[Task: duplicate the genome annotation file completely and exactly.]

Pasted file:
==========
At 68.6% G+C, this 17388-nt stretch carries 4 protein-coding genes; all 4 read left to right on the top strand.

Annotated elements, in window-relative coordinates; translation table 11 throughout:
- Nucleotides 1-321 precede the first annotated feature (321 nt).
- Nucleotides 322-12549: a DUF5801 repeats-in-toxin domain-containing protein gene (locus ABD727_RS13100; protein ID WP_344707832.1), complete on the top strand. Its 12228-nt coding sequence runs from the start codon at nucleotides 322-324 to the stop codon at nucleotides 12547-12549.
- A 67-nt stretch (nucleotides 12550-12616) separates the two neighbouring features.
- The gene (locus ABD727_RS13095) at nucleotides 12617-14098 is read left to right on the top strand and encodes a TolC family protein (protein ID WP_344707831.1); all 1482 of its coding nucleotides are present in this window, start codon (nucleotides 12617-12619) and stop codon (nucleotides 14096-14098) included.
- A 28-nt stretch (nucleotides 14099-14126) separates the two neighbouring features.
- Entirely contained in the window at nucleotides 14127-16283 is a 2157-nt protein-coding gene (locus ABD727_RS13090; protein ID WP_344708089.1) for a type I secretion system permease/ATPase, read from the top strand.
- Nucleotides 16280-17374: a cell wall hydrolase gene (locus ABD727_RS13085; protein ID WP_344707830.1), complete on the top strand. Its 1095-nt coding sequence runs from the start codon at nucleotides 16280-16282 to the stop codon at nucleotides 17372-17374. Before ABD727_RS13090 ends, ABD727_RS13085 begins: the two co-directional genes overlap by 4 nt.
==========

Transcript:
At 68.6% G+C, this 17388-nt stretch carries 4 protein-coding genes; all 4 read left to right on the top strand.

Annotated elements, in window-relative coordinates; translation table 11 throughout:
- Nucleotides 1-321 precede the first annotated feature (321 nt).
- Nucleotides 322-12549: a DUF5801 repeats-in-toxin domain-containing protein gene (locus ABD727_RS13100; protein ID WP_344707832.1), complete on the top strand. Its 12228-nt coding sequence runs from the start codon at nucleotides 322-324 to the stop codon at nucleotides 12547-12549.
- A 67-nt stretch (nucleotides 12550-12616) separates the two neighbouring features.
- The gene (locus ABD727_RS13095) at nucleotides 12617-14098 is read left to right on the top strand and encodes a TolC family protein (protein ID WP_344707831.1); all 1482 of its coding nucleotides are present in this window, start codon (nucleotides 12617-12619) and stop codon (nucleotides 14096-14098) included.
- A 28-nt stretch (nucleotides 14099-14126) separates the two neighbouring features.
- Entirely contained in the window at nucleotides 14127-16283 is a 2157-nt protein-coding gene (locus ABD727_RS13090; protein ID WP_344708089.1) for a type I secretion system permease/ATPase, read from the top strand.
- Nucleotides 16280-17374: a cell wall hydrolase gene (locus ABD727_RS13085; protein ID WP_344707830.1), complete on the top strand. Its 1095-nt coding sequence runs from the start codon at nucleotides 16280-16282 to the stop codon at nucleotides 17372-17374. Before ABD727_RS13090 ends, ABD727_RS13085 begins: the two co-directional genes overlap by 4 nt.